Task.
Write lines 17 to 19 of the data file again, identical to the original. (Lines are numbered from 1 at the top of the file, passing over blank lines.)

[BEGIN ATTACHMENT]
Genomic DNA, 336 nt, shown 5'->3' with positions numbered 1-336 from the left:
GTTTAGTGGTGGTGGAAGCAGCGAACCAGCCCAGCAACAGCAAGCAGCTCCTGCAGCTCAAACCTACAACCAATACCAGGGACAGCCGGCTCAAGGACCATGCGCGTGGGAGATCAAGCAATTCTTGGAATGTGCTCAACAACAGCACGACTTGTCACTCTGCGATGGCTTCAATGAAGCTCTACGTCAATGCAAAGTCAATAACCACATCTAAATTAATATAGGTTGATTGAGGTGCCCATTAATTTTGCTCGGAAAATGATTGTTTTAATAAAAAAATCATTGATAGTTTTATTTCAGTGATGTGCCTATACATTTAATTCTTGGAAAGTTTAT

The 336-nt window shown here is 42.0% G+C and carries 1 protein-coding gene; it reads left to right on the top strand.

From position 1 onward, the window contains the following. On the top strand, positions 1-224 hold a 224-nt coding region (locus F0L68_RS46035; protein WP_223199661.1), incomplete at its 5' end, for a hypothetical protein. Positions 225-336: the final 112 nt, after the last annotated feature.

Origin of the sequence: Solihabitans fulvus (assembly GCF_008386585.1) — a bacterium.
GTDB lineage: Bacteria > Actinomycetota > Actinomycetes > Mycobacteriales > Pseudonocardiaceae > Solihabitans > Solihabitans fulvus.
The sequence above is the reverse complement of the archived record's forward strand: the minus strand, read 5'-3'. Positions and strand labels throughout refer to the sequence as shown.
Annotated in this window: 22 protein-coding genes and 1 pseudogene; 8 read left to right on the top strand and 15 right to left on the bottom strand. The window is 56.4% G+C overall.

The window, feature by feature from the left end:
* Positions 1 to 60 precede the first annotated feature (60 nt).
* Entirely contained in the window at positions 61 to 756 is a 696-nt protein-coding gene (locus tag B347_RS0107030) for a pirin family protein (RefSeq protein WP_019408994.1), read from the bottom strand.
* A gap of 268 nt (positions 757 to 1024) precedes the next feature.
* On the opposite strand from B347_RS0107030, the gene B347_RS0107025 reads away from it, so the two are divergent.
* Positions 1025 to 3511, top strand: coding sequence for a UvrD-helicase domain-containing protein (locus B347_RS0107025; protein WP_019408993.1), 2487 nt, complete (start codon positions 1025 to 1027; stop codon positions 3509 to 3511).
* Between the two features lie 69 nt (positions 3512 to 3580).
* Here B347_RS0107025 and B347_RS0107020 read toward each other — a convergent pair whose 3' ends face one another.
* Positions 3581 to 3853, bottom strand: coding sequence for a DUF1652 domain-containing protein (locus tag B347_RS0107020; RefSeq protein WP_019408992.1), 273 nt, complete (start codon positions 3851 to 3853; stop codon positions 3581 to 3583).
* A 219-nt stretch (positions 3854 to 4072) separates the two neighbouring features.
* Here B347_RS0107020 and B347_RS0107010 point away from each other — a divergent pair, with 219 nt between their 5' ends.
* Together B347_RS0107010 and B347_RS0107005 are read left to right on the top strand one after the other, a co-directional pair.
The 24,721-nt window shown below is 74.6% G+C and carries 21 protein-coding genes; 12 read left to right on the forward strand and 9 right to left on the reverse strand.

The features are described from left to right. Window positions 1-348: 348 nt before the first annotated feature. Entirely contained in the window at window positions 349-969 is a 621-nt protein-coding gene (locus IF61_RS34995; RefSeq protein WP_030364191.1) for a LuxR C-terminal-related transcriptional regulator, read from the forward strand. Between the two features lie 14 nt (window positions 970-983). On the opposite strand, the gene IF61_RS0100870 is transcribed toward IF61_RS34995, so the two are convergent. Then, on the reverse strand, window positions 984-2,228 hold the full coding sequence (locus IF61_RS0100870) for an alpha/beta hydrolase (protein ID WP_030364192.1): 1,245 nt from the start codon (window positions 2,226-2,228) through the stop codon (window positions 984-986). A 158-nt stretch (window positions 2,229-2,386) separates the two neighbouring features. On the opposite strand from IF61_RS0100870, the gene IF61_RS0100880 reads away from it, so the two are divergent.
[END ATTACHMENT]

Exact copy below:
* Positions 3581 to 3853, bottom strand: coding sequence for a DUF1652 domain-containing protein (locus tag B347_RS0107020; RefSeq protein WP_019408992.1), 273 nt, complete (start codon positions 3851 to 3853; stop codon positions 3581 to 3583).
* A 219-nt stretch (positions 3854 to 4072) separates the two neighbouring features.
* Here B347_RS0107020 and B347_RS0107010 point away from each other — a divergent pair, with 219 nt between their 5' ends.